Meet the Poster Designer: Fish Bone Prints
We caught up with Alex MacAskill of Fish Bone Prints and got the scoop on this year’s Holiday Market Poster. Read on below for the inspiration behind the poster and an explanation of how it was designed, pixel by pixel.
What was your inspiration for the poster design?
I was brainstorming some themes for the poster that would nicely incorporate craft with the holiday season. Classic holiday sweaters seemed like a great fit. It’s bold and graphic, which is perfect for a poster. And fitting craft related imagery into the knitted pattern tied it all together even better.
Can you tell us about your process?
Surprisingly, this design was one of the few that I’ve done that was created entirely digitally. Normally I like to draw everything that isn’t photographic by hand and then bring it into the computer. It feels more authentic and is just easier to work with in the physical form. I mostly use Photoshop for colouring, formatting, and touch-ups. But using a gridded system where I could easily move things around and reposition/resize was the best way to go about this particular design. I designed the poster incredibly small, only about 30×50 pixels, and I coloured in the design pixel by pixel, stitch by stitch. Once I got that all mapped out I blew it to full size and added some texture, softened the corners, and overlayed a scanned sweater texture to seal the deal.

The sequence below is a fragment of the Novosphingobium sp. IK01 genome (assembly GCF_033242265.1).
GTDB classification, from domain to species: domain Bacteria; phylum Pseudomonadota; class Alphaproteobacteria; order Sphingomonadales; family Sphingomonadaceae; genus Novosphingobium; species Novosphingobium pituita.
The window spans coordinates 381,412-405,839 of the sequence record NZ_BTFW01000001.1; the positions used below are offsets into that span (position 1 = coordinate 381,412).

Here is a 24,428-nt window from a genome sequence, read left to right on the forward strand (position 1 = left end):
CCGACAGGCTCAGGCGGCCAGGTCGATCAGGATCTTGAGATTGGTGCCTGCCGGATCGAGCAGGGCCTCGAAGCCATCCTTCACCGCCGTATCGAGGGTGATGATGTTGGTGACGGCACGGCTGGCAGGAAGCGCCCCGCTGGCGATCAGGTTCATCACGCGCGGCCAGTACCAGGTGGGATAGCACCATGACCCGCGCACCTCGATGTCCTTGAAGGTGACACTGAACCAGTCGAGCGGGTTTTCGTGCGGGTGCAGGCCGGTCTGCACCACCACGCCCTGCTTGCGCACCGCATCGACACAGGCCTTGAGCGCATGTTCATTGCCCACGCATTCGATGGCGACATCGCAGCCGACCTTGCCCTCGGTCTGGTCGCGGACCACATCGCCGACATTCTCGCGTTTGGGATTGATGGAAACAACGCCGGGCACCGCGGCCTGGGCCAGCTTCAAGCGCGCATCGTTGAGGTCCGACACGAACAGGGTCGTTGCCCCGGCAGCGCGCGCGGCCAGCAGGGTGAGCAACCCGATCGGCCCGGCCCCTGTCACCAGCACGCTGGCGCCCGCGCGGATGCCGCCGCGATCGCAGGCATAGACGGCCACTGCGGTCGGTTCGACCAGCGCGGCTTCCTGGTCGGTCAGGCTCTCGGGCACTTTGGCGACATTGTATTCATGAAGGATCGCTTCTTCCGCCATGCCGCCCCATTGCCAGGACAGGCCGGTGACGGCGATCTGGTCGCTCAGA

I screen printed the posters myself. Despite how long I’ve been printing I still have trouble explaining the process with just words. But basically each colour is printed separately. Light-sensitive emulsion holds a stencil in a mesh screen stretched across a frame. Ink is then pushed through the stencil in the screen with a squeegee, and onto paper. 3 colours means each poster had to be printed 3 times. In the case of this poster: blue, pink, and transparent brown.
Look for Alex’s hand printed posters around the city, coming soon to a bulletin board near you.